Monday, January 2


Who benefits from the new Congressional budget bill? Well, certainly not the neediest among us. However, Republican Congressmen hope to placate their wavering supporters by showing that they've been doing something about spending. How will they do it? By cutting pennies from programs designed to aid students and their families, the elderly and the sickly poor. Of course, they'll balance that cut in spending with more tax cuts for the rich.

As it turned out, a full one-third of the $39.7 billion lopped off the federal budget in the lawmakers' pre-Christmas rush will be realized in reduced college aid and higher interest rates on student loans.

As painful as the cuts in educational assistance may be to middle-class students and parents, two-thirds of the cuts target the least fortunate among us - the elderly and poor who have medical problems.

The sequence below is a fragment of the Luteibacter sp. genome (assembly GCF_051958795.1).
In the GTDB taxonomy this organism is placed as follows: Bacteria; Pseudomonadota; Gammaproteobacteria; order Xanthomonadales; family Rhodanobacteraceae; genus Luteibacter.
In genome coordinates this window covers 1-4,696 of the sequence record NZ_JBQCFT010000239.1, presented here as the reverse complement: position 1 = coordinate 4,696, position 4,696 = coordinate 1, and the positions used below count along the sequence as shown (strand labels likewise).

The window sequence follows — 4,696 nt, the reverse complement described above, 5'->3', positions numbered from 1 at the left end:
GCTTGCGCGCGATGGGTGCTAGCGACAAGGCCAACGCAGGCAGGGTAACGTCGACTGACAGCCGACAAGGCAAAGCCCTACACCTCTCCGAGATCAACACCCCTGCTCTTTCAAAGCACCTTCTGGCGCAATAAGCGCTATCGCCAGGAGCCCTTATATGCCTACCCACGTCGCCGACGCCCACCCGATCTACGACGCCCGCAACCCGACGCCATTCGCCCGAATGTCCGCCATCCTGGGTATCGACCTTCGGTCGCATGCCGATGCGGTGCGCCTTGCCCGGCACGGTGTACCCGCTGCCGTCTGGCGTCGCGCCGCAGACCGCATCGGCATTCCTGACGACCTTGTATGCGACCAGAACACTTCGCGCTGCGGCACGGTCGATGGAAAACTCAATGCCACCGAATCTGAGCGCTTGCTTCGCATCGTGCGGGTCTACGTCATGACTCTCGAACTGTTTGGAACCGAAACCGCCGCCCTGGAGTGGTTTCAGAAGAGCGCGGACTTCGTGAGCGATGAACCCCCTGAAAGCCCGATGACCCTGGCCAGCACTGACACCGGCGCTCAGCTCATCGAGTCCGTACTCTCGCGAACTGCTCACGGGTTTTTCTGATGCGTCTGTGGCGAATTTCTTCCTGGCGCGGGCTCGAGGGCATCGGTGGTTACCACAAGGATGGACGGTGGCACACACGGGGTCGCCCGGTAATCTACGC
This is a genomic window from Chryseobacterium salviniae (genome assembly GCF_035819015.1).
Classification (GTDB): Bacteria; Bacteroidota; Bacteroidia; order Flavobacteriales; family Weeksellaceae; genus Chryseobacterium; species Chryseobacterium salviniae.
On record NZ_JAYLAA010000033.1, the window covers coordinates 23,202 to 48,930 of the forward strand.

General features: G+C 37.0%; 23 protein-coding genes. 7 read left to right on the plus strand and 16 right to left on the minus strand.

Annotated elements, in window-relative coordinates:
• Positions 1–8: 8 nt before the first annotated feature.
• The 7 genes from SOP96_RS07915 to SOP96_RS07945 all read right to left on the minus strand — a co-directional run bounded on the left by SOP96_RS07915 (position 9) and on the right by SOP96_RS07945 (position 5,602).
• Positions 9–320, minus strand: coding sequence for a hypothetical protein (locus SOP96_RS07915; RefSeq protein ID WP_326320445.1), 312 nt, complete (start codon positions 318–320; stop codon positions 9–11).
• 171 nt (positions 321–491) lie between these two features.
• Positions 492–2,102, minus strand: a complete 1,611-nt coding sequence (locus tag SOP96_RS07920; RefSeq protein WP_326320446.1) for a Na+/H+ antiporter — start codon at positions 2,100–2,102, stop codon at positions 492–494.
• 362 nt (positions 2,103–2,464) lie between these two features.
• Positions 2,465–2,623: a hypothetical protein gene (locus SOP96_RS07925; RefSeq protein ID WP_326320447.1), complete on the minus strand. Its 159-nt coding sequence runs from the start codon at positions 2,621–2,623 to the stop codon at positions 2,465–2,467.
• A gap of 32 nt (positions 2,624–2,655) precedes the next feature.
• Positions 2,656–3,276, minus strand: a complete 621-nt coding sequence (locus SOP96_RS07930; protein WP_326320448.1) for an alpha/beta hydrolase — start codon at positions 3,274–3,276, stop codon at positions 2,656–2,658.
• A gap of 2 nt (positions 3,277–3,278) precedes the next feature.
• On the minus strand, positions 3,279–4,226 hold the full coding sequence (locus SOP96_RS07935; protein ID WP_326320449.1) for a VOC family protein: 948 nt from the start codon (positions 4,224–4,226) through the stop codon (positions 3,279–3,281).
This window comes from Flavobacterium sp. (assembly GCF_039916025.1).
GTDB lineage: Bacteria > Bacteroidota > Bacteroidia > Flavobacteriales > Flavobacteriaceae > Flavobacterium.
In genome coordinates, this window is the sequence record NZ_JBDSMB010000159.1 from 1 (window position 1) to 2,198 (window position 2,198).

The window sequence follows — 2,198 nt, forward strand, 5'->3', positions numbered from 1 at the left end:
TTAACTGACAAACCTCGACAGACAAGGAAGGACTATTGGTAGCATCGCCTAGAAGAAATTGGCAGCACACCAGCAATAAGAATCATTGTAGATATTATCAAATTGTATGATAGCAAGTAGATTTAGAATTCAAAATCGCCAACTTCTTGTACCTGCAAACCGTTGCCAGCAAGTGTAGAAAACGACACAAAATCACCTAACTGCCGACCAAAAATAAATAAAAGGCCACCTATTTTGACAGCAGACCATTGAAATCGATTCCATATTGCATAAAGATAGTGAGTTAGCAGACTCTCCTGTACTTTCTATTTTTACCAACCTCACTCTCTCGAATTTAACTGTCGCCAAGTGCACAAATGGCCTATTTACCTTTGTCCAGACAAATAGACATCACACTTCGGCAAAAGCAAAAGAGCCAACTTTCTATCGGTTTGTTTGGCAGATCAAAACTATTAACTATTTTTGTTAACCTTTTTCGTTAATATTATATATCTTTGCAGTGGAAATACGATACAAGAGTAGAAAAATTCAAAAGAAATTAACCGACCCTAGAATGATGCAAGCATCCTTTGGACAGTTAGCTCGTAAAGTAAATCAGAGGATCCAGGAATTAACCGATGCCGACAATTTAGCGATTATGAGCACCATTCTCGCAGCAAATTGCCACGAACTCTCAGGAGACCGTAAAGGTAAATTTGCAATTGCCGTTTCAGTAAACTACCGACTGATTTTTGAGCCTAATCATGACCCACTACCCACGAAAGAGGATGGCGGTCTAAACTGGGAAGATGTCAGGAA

For example, Medicaid recipients who now pay a $3 co-payment for a range of health-care services will find themselves charged $20 to $100. Medicare recipients - everyone over 65 - will see cuts in home health services, the aid that helps many elderly stay out of nursing homes.

Cash-strapped states like Ohio and Michigan will be required to institute strict new work requirements for welfare recipients, or face the loss of badly needed federal aid.

These are the priorities of Congress' Republican majority. They call it reform. We call it a gratuitous attack on people least likely to be able to protect themselves.

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